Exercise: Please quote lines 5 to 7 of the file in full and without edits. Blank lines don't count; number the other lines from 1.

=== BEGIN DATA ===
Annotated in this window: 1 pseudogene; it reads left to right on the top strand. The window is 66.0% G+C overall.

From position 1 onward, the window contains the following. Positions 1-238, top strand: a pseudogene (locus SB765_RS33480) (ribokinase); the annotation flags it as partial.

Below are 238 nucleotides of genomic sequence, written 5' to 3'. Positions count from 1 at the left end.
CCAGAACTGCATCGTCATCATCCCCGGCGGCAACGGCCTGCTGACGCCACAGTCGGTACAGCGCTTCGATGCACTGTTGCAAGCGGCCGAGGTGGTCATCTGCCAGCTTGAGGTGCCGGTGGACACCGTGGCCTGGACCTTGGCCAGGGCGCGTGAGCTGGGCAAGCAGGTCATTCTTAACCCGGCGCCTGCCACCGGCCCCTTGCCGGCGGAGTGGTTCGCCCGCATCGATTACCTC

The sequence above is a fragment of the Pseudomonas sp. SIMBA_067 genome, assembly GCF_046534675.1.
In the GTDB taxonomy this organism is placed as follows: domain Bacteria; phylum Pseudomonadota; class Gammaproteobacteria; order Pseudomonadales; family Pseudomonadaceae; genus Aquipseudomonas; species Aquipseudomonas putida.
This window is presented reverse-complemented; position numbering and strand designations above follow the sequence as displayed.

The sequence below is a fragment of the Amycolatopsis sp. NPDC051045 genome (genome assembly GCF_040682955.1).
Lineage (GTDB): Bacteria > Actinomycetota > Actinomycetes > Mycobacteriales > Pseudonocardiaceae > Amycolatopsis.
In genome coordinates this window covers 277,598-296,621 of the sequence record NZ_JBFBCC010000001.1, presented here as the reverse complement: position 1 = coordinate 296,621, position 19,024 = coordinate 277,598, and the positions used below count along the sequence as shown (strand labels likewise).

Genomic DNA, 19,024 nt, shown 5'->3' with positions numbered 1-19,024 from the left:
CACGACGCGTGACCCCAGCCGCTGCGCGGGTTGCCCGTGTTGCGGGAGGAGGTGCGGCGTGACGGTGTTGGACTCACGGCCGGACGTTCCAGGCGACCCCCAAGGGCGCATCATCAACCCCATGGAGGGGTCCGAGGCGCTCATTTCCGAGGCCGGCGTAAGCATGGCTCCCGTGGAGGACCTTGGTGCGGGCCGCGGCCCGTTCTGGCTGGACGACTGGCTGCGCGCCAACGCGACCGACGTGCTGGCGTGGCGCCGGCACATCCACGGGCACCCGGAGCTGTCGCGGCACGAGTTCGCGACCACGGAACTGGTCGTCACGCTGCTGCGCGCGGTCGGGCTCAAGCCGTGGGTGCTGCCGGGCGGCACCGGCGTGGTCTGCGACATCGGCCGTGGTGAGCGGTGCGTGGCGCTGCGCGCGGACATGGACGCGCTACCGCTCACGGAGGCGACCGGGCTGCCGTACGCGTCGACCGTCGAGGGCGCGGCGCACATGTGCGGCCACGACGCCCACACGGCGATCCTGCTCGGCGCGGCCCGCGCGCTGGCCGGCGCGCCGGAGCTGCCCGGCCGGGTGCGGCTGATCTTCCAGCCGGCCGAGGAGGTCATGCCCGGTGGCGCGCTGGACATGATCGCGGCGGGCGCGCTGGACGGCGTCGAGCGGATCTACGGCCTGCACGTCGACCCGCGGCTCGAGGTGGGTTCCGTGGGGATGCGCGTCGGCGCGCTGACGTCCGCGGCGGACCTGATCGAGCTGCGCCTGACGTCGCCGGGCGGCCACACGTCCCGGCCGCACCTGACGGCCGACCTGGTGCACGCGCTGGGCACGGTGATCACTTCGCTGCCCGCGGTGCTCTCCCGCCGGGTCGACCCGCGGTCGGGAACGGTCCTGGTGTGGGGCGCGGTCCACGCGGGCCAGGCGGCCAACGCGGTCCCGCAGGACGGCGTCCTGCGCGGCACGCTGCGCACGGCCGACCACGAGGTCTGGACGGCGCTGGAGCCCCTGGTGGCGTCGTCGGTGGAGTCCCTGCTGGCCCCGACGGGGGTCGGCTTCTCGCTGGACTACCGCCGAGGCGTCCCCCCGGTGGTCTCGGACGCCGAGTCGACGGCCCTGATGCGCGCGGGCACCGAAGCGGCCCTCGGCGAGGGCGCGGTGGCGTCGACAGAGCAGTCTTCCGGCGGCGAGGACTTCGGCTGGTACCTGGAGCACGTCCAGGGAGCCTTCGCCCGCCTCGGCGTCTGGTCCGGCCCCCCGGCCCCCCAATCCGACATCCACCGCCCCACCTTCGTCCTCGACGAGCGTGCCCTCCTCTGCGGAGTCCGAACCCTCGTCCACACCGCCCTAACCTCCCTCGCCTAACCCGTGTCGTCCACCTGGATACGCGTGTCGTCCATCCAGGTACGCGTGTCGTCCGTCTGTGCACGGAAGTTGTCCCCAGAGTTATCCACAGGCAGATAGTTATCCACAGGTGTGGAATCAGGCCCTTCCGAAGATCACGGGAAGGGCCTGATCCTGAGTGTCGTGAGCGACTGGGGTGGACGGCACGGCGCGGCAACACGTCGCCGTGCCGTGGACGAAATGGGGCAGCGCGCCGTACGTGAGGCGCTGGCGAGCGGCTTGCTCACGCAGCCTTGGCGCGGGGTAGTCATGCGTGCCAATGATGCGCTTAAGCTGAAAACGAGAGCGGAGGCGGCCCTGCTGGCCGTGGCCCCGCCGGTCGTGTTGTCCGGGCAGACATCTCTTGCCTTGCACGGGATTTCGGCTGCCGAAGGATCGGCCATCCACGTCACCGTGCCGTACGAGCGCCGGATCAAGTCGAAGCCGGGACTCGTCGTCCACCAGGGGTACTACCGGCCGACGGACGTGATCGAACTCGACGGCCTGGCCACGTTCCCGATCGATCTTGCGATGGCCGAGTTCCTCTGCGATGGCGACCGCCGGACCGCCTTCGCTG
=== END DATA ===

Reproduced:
The sequence above is a fragment of the Pseudomonas sp. SIMBA_067 genome, assembly GCF_046534675.1.
In the GTDB taxonomy this organism is placed as follows: domain Bacteria; phylum Pseudomonadota; class Gammaproteobacteria; order Pseudomonadales; family Pseudomonadaceae; genus Aquipseudomonas; species Aquipseudomonas putida.
This window is presented reverse-complemented; position numbering and strand designations above follow the sequence as displayed.